Two of Jackie Chan’s most thrilling and important films, Police Story and Police Story 2 are getting some very well deserved recognition this year and we couldn’t be more excited.
We here at the AWMA Blog are big fans of the martial artist, actor, filmmaker, and stunt man who has always put the arts in martial arts. We love keeping up to date with Chan’s latest work, and the growing mainstream appreciation of his unique genius in both the martial arts and entertaining worlds.
So we are very happy to report that two of his most seminal films are enjoying a big retrospective at the moment. Brand new 4k digital restorations of Police Story and Police Story 2 have been screening at art house cinemas across North America this month, courtesy of Janus Films, a distribution company that has long been at the vanguard of important world cinema. On April 30th, both films will officially become part of the Criterion Collection when the highly influential and respected video distribution company adds brand new DVD and Blu-ray releases of these features to their list of “important classic and contemporary films.”
What are Police Story and Police Story 2?
Released in 1985, Police Story is a Hong Kong action film about a Royal Hong Kong Police Force officer who is forced to go on the run and try to clear his name when his drug lord nemesis frames him for murder.
The 1988 sequel — the first of five sequels and reboots inspired by the original — sees Jackie Chan’s Inspector Can Ka-kui character, who is trying to start a new life with his girlfriend, dragged back into the police game as the result of a bombing plot.
Why are Police Story and Police Story 2 so important?
Because Jackie Chan is always important!
Seriously, though, these two features may not have been the ones that made Chan a star, but they are arguably the films that established him as the creative genius and trailblazer that we know and love.
“Before Police Story, Chan had already established his skills in roles like his 1978 breakout hit Drunken Master, incorporating vaudeville-like slapstick into martial arts action. In further hits such as Dragon Lord and Project A (both of which he also directed and co-wrote), he and his collaborators refined this style, taking inspiration from the similarly daring and comedic feats of silent film stars like Buster Keaton and Charlie Chaplin. On Project A, they formed the Jackie Chan Stunt Team specifically to figure out the logistics of these kind of elaborate action sequences,” Daniel Schindel wrote for Observer last month. “Police Story represents the culmination of this artistic progression, with multiple jaw-dropping set pieces.”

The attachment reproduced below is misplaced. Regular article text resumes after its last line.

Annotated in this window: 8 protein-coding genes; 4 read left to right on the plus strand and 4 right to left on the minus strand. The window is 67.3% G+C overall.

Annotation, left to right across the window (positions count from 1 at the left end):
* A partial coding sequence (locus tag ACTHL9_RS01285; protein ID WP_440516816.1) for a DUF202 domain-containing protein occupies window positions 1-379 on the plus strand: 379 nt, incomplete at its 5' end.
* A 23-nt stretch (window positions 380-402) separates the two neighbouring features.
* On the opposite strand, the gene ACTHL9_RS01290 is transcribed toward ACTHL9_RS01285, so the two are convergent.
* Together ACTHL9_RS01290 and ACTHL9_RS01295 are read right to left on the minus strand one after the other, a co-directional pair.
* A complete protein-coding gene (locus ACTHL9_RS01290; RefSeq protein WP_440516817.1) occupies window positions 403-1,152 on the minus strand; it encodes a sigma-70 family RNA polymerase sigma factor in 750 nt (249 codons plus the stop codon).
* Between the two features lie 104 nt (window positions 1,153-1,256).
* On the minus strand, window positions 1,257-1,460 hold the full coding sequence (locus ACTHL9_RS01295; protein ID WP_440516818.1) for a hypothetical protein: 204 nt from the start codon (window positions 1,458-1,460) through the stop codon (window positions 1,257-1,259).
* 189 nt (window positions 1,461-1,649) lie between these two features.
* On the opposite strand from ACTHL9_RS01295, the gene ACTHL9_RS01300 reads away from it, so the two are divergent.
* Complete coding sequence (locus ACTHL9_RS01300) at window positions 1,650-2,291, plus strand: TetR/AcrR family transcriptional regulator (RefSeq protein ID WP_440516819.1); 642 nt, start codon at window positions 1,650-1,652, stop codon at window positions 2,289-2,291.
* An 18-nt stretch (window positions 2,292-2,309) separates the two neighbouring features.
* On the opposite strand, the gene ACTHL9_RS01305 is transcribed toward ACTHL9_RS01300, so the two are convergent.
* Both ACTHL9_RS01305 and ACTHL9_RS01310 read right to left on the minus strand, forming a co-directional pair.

In the official blurb for a recent screening at TIFF, the Toronto film institution put it this way: “Though Jackie Chan was already an established star in Hong Kong, Police Story took him to a new level of success and showcases the mind-bogglingly multi-talented performer at his physical, comedic, and creative peak both in front of and behind the camera. Departing from the period martial-arts movie formula and seeking a way to integrate his tried-and-true screen persona into the contemporary world, Chan mixes elements from Hollywood cop and car-crash films with unabashedly silly comedy and his signature acrobatics and death-defying stunts, to stunning (and hilarious) effect.”
The resurgence these two films are enjoying right now is good news for the films themselves and for the film industry as a whole. It means the former are finally receiving at least some of the recognition they deserve for the massive influence they have had on martial arts, on stunt work, and on the entire action film genre. The latter benefits because it means that the film industry is getting one step closer to properly recognizing the level of artistry that goes into martial arts and action films, which will benefit filmmakers in all genres for years to come.
And, most importantly, it means more people will recognize how great Jackie Chan really is.
What is Jackie Chan up to now?
The always prolific Chan is currently starring in the brand new release The Knight of Shadows: Between Yin and Yang. The film, which sees him playing a famous hunter who tracks down demons trying to enter the human dimension, hit theatres earlier this month.
His next project is already in the works. Earlier this week, The Dubai Film and TV Commission announced that Chan will be returning to the city to film his next project. He previously made Kung Fu Yoga there in 2017. We’ll keep you updated on this new film soon as we know more!